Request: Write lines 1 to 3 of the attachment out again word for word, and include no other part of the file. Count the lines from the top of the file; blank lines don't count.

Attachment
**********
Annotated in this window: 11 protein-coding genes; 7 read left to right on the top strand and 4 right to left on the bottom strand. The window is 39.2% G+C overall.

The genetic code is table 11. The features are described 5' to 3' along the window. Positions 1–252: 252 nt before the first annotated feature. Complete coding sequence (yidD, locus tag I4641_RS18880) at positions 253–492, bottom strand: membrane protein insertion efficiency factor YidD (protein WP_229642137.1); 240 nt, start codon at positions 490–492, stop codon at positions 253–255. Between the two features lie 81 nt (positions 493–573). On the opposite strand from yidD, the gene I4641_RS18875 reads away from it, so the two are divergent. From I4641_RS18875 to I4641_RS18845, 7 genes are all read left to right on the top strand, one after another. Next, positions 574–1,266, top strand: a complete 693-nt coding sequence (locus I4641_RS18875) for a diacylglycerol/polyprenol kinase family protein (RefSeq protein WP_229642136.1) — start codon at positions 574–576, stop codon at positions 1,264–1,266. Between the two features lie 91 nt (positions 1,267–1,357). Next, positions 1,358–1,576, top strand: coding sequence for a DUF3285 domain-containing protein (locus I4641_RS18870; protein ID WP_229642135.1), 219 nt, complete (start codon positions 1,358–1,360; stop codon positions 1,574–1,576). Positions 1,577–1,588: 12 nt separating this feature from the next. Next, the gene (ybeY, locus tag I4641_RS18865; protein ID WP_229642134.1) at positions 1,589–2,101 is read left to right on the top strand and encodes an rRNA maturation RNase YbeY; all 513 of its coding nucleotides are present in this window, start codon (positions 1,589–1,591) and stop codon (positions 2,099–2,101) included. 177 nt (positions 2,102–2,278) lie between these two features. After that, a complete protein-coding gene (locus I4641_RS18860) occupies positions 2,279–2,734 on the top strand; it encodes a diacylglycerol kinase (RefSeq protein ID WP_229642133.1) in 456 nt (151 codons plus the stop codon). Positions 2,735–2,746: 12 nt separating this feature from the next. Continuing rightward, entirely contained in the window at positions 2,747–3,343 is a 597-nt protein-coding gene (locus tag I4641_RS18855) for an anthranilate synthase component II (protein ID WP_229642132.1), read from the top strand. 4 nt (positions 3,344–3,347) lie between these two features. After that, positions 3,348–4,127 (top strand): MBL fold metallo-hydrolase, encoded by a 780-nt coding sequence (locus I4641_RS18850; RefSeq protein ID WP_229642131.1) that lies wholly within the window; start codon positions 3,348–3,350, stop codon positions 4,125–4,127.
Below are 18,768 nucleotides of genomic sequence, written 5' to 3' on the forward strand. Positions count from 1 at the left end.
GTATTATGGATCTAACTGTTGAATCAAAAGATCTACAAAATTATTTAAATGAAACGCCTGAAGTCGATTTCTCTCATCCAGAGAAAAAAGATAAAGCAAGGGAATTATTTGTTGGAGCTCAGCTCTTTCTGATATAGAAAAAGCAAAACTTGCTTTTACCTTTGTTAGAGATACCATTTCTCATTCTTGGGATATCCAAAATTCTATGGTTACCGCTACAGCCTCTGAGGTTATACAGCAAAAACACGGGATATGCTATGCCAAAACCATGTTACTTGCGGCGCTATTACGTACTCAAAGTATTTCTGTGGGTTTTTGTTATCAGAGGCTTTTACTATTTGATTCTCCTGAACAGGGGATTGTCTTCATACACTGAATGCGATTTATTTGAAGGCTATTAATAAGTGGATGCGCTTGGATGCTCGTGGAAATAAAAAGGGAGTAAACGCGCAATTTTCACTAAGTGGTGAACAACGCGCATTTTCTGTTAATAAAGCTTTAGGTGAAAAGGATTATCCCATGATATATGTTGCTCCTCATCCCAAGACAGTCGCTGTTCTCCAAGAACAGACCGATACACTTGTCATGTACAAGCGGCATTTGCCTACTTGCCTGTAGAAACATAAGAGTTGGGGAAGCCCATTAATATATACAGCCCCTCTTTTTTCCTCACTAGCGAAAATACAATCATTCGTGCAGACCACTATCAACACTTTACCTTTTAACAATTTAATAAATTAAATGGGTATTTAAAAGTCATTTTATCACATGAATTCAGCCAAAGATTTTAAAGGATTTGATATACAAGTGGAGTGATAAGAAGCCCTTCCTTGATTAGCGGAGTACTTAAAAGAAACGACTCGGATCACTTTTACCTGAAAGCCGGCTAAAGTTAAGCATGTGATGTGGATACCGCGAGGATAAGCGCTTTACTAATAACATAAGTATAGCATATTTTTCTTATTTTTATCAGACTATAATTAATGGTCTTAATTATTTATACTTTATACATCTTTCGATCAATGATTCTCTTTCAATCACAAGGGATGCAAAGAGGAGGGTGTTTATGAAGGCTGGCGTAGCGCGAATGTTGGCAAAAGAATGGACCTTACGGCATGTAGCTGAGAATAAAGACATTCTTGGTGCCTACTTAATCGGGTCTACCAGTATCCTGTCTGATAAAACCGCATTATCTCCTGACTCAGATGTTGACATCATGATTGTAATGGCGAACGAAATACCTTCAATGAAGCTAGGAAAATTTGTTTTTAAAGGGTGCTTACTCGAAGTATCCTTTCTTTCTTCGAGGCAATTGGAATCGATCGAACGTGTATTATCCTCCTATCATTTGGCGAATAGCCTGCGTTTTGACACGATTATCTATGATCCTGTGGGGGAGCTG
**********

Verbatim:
Annotated in this window: 11 protein-coding genes; 7 read left to right on the top strand and 4 right to left on the bottom strand. The window is 39.2% G+C overall.

The genetic code is table 11. The features are described 5' to 3' along the window. Positions 1–252: 252 nt before the first annotated feature. Complete coding sequence (yidD, locus tag I4641_RS18880) at positions 253–492, bottom strand: membrane protein insertion efficiency factor YidD (protein WP_229642137.1); 240 nt, start codon at positions 490–492, stop codon at positions 253–255. Between the two features lie 81 nt (positions 493–573). On the opposite strand from yidD, the gene I4641_RS18875 reads away from it, so the two are divergent. From I4641_RS18875 to I4641_RS18845, 7 genes are all read left to right on the top strand, one after another. Next, positions 574–1,266, top strand: a complete 693-nt coding sequence (locus I4641_RS18875) for a diacylglycerol/polyprenol kinase family protein (RefSeq protein WP_229642136.1) — start codon at positions 574–576, stop codon at positions 1,264–1,266. Between the two features lie 91 nt (positions 1,267–1,357). Next, positions 1,358–1,576, top strand: coding sequence for a DUF3285 domain-containing protein (locus I4641_RS18870; protein ID WP_229642135.1), 219 nt, complete (start codon positions 1,358–1,360; stop codon positions 1,574–1,576). Positions 1,577–1,588: 12 nt separating this feature from the next. Next, the gene (ybeY, locus tag I4641_RS18865; protein ID WP_229642134.1) at positions 1,589–2,101 is read left to right on the top strand and encodes an rRNA maturation RNase YbeY; all 513 of its coding nucleotides are present in this window, start codon (positions 1,589–1,591) and stop codon (positions 2,099–2,101) included. 177 nt (positions 2,102–2,278) lie between these two features. After that, a complete protein-coding gene (locus I4641_RS18860) occupies positions 2,279–2,734 on the top strand; it encodes a diacylglycerol kinase (RefSeq protein ID WP_229642133.1) in 456 nt (151 codons plus the stop codon). Positions 2,735–2,746: 12 nt separating this feature from the next. Continuing rightward, entirely contained in the window at positions 2,747–3,343 is a 597-nt protein-coding gene (locus tag I4641_RS18855) for an anthranilate synthase component II (protein ID WP_229642132.1), read from the top strand. 4 nt (positions 3,344–3,347) lie between these two features. After that, positions 3,348–4,127 (top strand): MBL fold metallo-hydrolase, encoded by a 780-nt coding sequence (locus I4641_RS18850; RefSeq protein ID WP_229642131.1) that lies wholly within the window; start codon positions 3,348–3,350, stop codon positions 4,125–4,127.
Below are 18,768 nucleotides of genomic sequence, written 5' to 3' on the forward strand. Positions count from 1 at the left end.